“We know that Zacharias and Elisabeth had a reputation for being extremely religious and deeply devoted to the monotheism of Judaism. They had one domestic tragedy however. They had no children, and for a woman in that day and age, as well as throughout the Old Testament, it was a tragedy. If one tried to explain it surgically, there may have been a physical obstruction that prevented the normal operation of her reproductive capacity physically. That would be bad enough. But Elizabeth was well beyond the age of child bearing. Biology was completely against anything occurring as of this moment.

Did biology stop such things before when you remember some of the Old Testament precedents? Remember Sarah and the wives of Abimelech. Also Hannah, Rachel and Sampson's mother.

The whole attitude of the time used to be that if a woman could not bear a child and in the early Old Testament, you remember, they did have several wives—she moved all the way down the ladder as far as priority. In fact, her husband was fully justified to separate himself, to divorce her. She was looked down upon by the other wives.

You remember when Sarah realized she could not bear a child, she offered Hagar as Abraham's second wife. And Abraham married Hagar and had a child by Hagar, who is Ishmael.

In those days sterility was entirely blamed on the wife. Consequently the wife took it very much to heart feeling that God was punishing her for something. Do you remember the deep sense of sorrow that Hannah was in when she prayed to have a child (I Sam. 1:1-20)? Elisabeth undoubtedly went through some of that same agony.

Something completely different is now going to occur after centuries of an absence of this sort of intervention. In fact, between the Old and New Testament we have about a four-hundred-year gap. Prophecy had declined to the point where it finally disappeared altogether. Ritual had increased. The ceremonial law became primary. And ecclesiasticism lost the Spirit that breaks through the inspired Word of the Bible.

In Luke 1:8-11, Zechariah went through the motions of his office in the Temple, burning the incense. The people waited outside for Zechariah to bless them. While he was in there, he had a vision. In Verse 12, it says "he is troubled." Luke uses that word a lot. Mary is troubled when the angel comes to her (Luke 1:29). Zacharias is troubled here. He doesn't know what to make of what he is seeing and hearing while in a trancelike state.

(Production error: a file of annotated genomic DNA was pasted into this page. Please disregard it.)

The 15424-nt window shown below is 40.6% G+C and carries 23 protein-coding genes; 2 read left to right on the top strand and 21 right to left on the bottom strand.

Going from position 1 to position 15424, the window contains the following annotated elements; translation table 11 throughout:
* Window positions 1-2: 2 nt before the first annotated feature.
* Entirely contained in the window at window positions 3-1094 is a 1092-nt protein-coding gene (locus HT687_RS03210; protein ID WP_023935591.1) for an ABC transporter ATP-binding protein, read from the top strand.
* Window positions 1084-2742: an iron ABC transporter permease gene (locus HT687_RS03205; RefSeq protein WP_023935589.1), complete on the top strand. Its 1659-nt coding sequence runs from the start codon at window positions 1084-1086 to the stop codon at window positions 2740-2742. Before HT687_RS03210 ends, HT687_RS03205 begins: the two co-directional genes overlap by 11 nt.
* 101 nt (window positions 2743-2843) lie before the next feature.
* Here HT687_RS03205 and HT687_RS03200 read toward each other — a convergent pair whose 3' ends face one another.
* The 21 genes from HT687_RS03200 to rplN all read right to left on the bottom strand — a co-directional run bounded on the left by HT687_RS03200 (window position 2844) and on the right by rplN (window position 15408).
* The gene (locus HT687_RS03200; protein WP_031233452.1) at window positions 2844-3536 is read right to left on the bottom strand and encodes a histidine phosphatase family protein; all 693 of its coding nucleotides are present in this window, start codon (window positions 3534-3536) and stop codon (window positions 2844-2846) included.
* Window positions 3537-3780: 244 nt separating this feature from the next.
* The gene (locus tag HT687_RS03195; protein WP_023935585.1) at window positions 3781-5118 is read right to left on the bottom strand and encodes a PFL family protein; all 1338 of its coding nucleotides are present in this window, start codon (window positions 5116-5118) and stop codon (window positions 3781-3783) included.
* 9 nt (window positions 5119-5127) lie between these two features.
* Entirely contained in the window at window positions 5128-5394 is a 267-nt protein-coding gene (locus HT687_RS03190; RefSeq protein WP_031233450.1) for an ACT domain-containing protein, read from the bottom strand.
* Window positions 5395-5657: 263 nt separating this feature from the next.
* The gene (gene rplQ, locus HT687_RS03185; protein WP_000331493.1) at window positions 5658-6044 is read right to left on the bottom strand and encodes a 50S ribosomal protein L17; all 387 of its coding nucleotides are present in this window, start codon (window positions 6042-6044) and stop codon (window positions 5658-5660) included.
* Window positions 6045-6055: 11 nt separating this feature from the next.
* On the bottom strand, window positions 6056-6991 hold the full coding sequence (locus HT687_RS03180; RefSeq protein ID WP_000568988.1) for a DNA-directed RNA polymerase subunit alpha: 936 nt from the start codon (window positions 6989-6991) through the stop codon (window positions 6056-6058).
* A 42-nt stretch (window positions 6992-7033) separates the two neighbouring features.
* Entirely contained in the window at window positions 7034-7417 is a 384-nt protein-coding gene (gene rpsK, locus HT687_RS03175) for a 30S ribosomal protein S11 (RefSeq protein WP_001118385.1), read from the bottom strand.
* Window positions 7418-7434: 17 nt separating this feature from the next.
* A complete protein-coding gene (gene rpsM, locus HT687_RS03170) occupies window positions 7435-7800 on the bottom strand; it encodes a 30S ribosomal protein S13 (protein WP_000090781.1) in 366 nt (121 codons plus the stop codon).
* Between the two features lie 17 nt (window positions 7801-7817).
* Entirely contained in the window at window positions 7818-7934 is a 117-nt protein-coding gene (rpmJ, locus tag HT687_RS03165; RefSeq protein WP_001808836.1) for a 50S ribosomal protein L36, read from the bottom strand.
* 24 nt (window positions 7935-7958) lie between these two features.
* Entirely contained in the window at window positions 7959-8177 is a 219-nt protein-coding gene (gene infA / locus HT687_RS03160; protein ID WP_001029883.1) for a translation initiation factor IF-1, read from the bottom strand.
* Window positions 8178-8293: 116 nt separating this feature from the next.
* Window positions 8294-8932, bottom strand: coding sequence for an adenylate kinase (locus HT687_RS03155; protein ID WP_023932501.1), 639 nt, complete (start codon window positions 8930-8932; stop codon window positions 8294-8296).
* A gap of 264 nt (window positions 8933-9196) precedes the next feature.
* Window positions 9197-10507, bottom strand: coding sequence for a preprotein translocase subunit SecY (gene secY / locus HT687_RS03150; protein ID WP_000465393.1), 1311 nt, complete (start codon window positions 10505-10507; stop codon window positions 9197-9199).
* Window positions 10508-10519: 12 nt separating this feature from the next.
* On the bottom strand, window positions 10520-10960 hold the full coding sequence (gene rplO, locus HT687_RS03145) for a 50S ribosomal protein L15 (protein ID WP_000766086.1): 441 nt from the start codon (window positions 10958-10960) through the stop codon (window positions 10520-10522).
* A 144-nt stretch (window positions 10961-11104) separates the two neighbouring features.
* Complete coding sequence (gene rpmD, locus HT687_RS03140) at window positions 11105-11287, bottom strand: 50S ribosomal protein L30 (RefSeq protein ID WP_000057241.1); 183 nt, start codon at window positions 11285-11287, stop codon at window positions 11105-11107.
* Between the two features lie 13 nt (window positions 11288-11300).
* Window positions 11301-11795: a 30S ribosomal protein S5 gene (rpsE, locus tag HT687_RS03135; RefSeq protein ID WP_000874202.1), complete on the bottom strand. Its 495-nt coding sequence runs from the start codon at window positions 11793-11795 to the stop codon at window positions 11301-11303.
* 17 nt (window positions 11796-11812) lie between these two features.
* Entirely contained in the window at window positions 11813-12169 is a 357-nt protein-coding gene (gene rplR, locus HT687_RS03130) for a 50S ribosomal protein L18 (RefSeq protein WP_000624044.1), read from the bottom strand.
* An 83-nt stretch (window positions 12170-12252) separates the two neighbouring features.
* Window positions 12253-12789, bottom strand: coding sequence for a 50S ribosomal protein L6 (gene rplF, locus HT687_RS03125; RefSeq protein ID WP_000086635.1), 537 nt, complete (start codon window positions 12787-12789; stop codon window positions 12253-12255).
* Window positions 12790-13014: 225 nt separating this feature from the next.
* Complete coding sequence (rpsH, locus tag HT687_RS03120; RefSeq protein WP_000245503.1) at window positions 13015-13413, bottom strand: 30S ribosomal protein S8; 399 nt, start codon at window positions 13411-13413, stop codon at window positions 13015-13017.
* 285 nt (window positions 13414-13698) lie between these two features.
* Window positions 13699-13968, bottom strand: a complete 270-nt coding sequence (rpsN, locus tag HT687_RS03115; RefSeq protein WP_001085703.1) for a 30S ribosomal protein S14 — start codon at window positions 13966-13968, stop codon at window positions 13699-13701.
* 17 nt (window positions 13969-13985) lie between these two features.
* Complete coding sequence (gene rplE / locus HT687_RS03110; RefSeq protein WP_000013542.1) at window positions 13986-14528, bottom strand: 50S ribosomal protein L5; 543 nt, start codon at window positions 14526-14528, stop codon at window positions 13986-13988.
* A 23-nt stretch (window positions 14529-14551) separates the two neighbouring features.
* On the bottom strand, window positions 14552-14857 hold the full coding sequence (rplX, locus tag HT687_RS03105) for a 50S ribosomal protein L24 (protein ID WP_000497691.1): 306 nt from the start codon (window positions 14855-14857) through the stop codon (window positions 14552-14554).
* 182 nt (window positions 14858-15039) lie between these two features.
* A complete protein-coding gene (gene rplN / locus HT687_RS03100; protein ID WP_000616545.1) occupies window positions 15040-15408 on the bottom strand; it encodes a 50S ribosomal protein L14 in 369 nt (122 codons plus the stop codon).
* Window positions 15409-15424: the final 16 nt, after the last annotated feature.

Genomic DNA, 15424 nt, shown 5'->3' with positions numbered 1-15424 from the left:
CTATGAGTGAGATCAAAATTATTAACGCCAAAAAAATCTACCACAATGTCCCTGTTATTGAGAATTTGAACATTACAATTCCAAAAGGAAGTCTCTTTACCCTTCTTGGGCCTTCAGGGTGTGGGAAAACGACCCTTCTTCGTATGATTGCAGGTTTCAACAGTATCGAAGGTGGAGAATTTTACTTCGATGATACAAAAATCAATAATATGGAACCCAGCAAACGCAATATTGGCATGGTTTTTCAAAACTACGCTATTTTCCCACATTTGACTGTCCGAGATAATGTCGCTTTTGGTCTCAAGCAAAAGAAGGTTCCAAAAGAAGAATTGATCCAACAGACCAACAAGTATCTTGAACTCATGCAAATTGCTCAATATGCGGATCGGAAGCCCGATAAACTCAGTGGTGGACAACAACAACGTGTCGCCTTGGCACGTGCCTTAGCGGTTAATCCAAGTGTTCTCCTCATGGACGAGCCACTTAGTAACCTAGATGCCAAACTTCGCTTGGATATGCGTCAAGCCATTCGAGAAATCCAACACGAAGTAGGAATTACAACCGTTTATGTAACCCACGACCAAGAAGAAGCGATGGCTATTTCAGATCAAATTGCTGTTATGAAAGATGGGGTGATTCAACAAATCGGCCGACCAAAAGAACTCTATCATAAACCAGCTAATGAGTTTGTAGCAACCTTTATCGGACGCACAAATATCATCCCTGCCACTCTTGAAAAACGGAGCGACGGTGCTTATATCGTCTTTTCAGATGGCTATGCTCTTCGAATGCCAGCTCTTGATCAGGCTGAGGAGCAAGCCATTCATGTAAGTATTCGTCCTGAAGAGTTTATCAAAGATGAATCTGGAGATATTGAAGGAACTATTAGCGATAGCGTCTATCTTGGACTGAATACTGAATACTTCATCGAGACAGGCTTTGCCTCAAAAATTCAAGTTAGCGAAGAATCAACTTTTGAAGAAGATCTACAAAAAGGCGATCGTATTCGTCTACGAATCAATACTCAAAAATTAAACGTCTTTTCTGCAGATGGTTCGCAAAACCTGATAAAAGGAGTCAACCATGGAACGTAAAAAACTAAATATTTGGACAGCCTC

The announcement comes in Verse 13. Notice how angels begin their opening lines, "Fear not." Does that sound familiar? Who else said that? In Greek it's phobeomai, the root of our word "phobia." The phrase "fear not" appears158 times in the New Testament: phobeomai 95 times, phobos 47 times·(p. 1275, in the 1 volume Theological Dictionary of the New Testament, 1985). The angel deals with that negative condition of thought right away, "Fear not" or sometimes translated, "Be not afraid.” This changes the mentality which might obstruct the next spiritual move forward.

Then, very often you find, after dealing with that minus-side of human thinking, he moves to support the plus-side, saying, "Be of good cheer," or "only believe." Those are two opposing states of mind.

Jesus would say, "Decide on one of them. Don't remain a divided kingdom." "Fear not," "Remove the sense of fear." "Believe." "Be of good cheer." "Be of good comfort." Remember the states of some of those he said it to, for instance telling the paralyzed man to "Be of good cheer.'' What obviously had accumulated was an obstruction in the thought of that man.

If Jesus is the incisive healer that the gospels inform us he was, then every word he uttered gives us his method.

Every thought he expresses allows you and me to follow as an example, as he apparently expected us to do. Remember, anyone who believed on him would do the works that he did (John 14:12).

Zacharias hearing these words (Luke 1:13), "Fear not, for thy prayer is heard;” gives another bit of information. We really hadn't been told that this has been a matter of domestic prayer. They had actually been praying, as a couple, in order to have a child. The angel assures Zechariah that his wife "will bear a son and that his name should be .John.”

It’s a little hard to guess the exact condition of Zacharias. He is struck dumb

(Luke 1:20). He is speechless. He is unable to talk. There are also one or two verses which imply he could not hear either (Luke 1:21,22). The implication is there.

As we find out from a later verse (Luke 1:63, 64 ), the name John is an important thing for the restoration to a normal state of being able to speak and hear, if he was unable to do either one.

You can imagine when one is communing with an angel, you don't really look at your watch. Zacharias was in there for an abnormally long period of time (Luke 1:21). The people were out there waiting for him to come out. In a sense they were looking at their watches and Zacharias wasn't showing up. Meanwhile back inside Zacharias hardly believes what he is hearing. He received the message (Luke 1:15) that his child, and Elisabeth's child, will not drink spirits but "he will be filled with Spirit, the Holy Ghost, even from his mother’s womb."